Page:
The situation came to a head at the end of this school year--which coincided with the end of High School. My son was devastated--no, gutted--by the extent of his so-called friend's series of betrayals. Part of the problem was that, as a kid who would never go in for such sabotage, especially of someone he considered to be a very good friend, it took him a while to wrap his head around her dirty dealings. That someone whose friendship he valued could do that to him came as the rudest of awakenings. As his mother, I can tell you it was very hard to watch.
Fortunately, he's never been one to wallow in his misery or be tripped up for long by a crappy situation (in that way, he's a lot different than his mom, since I tend to suffer and stew for days, if not longer), and he was able to shake it off pretty quickly.
It is perhaps instructive to keep my son's experience in mind when reading this, about Barack Obama essay in next month's Glamour magazine, for which he's won much praise:
In his most extensive remarks about feminism, President Barack Obama has written an essay for Glamour magazine in which he reflected on American women’s long fight for equality and called on men to fight sexism and create equal relationships.
In the 1,500-word essay, which was published online Thursday and will appear in the September print magazine, the president argued that “when everybody is equal, we are all more free.” He praised the progress of American women over the past century while pledging to work on securing equal pay and reproductive rights. The president also warned against “dated assumptions about gender roles.”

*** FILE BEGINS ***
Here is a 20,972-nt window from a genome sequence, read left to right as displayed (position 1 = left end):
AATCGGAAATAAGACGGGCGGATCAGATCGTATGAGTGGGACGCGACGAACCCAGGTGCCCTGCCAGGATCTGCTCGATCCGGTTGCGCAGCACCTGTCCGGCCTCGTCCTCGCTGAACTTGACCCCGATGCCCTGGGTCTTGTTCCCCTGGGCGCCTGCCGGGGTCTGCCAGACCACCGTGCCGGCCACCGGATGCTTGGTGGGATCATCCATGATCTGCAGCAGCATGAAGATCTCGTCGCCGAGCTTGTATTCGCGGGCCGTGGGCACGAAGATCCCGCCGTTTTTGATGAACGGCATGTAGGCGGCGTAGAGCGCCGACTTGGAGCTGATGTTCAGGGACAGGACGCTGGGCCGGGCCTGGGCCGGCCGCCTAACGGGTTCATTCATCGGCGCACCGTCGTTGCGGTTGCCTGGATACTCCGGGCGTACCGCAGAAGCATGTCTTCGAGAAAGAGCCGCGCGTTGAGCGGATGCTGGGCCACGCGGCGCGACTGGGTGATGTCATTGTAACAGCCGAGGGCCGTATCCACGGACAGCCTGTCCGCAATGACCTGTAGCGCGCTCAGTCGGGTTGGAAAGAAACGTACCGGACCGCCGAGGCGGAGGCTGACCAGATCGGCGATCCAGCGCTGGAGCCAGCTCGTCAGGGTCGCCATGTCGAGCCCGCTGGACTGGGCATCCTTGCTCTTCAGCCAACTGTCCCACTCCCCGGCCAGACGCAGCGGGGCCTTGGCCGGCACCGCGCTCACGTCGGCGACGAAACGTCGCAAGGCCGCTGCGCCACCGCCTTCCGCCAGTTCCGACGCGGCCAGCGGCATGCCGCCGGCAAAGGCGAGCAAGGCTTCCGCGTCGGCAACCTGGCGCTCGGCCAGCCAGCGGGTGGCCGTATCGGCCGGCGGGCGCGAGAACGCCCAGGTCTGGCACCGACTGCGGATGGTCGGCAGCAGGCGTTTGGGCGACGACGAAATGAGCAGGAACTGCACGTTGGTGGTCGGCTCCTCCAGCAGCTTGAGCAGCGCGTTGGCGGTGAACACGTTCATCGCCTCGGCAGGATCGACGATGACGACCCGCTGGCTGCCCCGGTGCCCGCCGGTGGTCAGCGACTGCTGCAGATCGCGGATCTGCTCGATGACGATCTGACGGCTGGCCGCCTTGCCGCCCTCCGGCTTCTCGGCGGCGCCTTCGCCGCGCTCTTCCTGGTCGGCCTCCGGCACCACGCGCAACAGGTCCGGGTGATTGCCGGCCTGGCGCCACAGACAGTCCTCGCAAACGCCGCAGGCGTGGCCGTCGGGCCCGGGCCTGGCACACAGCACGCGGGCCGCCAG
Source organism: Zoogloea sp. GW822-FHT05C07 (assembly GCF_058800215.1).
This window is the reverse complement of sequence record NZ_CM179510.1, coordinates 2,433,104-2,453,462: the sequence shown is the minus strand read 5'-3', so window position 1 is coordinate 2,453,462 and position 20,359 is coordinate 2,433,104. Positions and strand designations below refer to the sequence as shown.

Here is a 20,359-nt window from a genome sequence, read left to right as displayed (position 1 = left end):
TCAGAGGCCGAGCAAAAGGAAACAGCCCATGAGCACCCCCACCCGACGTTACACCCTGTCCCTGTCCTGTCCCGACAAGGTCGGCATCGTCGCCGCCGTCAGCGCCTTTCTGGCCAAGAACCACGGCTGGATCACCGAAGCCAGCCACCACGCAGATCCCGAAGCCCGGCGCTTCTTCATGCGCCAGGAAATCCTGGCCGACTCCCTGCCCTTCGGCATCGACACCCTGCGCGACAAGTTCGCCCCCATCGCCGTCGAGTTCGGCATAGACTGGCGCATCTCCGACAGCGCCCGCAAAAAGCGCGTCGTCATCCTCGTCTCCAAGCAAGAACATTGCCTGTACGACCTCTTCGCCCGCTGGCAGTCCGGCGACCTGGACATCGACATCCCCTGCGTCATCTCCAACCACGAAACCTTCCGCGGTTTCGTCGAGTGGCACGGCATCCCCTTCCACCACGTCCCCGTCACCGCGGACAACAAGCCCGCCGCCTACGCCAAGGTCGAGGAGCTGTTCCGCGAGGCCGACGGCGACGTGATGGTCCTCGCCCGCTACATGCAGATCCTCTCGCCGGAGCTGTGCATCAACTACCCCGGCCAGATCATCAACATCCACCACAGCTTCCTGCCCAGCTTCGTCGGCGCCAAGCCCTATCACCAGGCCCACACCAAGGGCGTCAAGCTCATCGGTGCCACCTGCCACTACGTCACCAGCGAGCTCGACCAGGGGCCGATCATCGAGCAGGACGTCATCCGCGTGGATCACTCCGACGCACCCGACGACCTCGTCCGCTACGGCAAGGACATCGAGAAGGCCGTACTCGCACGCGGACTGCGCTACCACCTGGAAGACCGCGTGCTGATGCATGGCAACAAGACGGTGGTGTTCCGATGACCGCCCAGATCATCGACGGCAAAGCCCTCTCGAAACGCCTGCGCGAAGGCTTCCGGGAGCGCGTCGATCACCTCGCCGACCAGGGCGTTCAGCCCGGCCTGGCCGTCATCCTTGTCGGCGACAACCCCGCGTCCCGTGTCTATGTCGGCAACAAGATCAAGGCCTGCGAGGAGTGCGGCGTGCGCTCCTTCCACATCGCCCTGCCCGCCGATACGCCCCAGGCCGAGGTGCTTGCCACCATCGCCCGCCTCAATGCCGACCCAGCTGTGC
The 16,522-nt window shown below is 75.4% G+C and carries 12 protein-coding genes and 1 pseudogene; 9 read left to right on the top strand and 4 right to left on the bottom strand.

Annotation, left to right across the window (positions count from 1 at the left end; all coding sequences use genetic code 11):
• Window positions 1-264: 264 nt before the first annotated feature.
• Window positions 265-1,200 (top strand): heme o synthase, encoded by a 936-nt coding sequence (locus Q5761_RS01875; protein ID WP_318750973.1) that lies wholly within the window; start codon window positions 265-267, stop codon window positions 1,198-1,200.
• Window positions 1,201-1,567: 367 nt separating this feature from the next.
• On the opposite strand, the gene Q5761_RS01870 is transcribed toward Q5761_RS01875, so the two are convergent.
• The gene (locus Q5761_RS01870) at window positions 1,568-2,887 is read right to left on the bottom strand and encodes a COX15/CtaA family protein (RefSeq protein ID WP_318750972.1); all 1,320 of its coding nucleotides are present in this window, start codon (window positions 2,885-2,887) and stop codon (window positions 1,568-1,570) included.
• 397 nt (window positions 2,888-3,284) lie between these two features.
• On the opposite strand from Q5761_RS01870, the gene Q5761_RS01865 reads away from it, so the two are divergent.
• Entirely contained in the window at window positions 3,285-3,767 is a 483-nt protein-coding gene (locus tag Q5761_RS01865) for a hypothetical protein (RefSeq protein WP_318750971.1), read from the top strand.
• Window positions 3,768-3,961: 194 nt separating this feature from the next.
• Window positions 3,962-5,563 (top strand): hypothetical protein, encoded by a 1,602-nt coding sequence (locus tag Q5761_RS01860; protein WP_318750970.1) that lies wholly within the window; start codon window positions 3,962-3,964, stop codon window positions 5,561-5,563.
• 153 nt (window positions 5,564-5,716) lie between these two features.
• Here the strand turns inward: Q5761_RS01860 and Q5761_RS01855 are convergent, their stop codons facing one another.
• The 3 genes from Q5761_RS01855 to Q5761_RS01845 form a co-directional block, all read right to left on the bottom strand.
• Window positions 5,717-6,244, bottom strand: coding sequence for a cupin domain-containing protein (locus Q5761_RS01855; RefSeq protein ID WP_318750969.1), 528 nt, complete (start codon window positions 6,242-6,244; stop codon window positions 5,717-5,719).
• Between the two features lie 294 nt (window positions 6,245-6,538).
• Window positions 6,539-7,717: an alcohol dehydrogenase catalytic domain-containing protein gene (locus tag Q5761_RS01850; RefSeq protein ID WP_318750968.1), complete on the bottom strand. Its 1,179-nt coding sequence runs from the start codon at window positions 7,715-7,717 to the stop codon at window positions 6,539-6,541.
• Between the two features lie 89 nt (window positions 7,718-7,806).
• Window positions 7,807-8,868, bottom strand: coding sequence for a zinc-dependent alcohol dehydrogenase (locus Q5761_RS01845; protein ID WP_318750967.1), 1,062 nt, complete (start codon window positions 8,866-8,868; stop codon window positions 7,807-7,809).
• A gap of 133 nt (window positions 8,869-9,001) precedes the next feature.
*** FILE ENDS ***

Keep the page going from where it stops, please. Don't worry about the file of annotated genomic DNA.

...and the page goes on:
The president said that it was important to his daughters that he be a feminist, “because now that’s what they expect of all men.”
“We need to keep changing the attitude that raises our girls to be demure and our boys to be assertive, that criticizes our daughters for speaking out and our sons for shedding a tear,” he wrote. “We need to keep changing the attitude that punishes women for their sexuality and rewards men for theirs.
“We need to keep changing the attitude that permits the routine harassment of women, whether they’re walking down the street or daring to go online. We need to keep changing the attitude that teaches men to feel threatened by the presence and success of women.”
It's so unusual that I doubt the president actually wrote it. (More likely, it was penned by one of his factotums.) Furthermore, the idea that all girls are potential victims and all boys potential victimizers is, quite simply, unfair and unfounded.Brenda Weber, the professor and the chairwoman of the gender studies department at Indiana University, said she was “delighted” by the essay, which she said showed a nuanced sense of women’s issues. It is unusual for a man to write such an essay, let alone a president, she said. ...
My son was in no way "threatened by the presence and success" of his friend; he was always supportive of her endeavors and successes, even when she was in direct competition with him. She was the one who felt threatened by him, and by the possibility that he might be the smarter, more successful one.
I wonder if Obama would have "written" this essay in exactly the same way if he'd had a son who, like mine, had been treated so horribly by a girl.